It’s important to note that leverage is often considered a double-edged sword. That’s because large price swings on accounts with higher leverage increase the chances of triggering your stop loss.
With that, most beginner traders might prefer to start off using minimal leverage. This is to get an idea of how to use proper risk management in order to minimize losses. More experienced traders may use higher-leverage accounts to maximize their wins and benefit from that advantages that Forex has.
How to Pick the Right Leverage Level
There are widely accepted rules that investors should review before selecting a leverage level. The easiest three rules of leverage are:
- Maintain low levels of leverage.
- Use trailing stops to reduce downside and protect capital.
- Limit capital to 1% to 2% of total trading capital on each position taken.
Forex traders should choose the level of leverage that makes them most comfortable. If you are conservative and don’t like taking many risks, or if you’re still learning how to trade currencies, a lower level of leverage like 5:1 or 10:1 might be more appropriate.
Trailing or limit stops provide investors with a reliable way to reduce their losses when a trade goes wrong. By using limit stops, investors can ensure that they can continue to learn how to trade currencies. But it limits potential losses if a trade fails. These stops are also important because they help reduce the emotion of trading. Also, it allows individuals to pull themselves away from their trading desks without emotion.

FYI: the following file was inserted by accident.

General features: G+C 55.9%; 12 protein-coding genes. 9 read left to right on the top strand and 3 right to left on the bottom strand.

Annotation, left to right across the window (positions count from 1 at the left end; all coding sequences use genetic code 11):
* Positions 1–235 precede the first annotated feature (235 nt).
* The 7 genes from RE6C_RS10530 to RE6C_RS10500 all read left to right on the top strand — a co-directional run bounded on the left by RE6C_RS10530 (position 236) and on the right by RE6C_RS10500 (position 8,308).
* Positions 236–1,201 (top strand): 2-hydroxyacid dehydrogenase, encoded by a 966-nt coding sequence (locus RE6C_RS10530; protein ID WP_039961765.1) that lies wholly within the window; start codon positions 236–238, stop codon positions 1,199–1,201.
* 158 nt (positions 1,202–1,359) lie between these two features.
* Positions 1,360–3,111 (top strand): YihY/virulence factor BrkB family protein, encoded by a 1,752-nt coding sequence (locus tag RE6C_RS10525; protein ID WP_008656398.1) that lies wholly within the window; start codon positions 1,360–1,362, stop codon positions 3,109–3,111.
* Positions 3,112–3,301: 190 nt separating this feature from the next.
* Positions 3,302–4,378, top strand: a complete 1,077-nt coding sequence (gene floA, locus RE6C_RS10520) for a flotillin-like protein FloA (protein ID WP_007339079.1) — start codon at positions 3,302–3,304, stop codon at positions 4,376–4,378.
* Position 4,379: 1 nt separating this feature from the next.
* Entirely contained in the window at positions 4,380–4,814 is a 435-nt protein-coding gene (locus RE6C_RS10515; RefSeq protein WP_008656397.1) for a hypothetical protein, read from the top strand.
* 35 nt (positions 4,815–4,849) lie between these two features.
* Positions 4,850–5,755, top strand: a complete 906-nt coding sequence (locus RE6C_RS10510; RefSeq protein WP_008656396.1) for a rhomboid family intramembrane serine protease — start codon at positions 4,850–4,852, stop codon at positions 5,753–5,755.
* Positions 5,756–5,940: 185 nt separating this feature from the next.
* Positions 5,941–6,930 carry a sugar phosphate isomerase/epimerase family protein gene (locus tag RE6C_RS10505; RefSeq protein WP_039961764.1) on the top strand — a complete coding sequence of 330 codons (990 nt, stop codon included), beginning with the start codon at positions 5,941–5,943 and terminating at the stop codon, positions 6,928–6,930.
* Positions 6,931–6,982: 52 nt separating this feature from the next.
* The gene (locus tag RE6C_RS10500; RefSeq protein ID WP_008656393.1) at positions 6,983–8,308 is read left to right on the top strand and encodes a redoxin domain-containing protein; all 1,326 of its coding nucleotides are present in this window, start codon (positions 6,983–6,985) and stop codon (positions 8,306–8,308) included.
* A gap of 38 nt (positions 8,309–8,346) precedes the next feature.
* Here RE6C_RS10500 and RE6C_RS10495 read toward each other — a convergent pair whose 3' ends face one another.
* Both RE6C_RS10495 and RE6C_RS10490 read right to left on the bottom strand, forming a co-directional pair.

Tips on using Leverage
Clearly, leverage is a very powerful tool when trading the financial markets. However, in order to use it the most effectively, you’ve got to be disciplined and have a set of rules.
With that, it doesn’t wipe out your account. Leverage has made many traders many fortunes so it’s essential you follow these four steps to make sure leverage can work for you rather than against you:
Always Risk Manage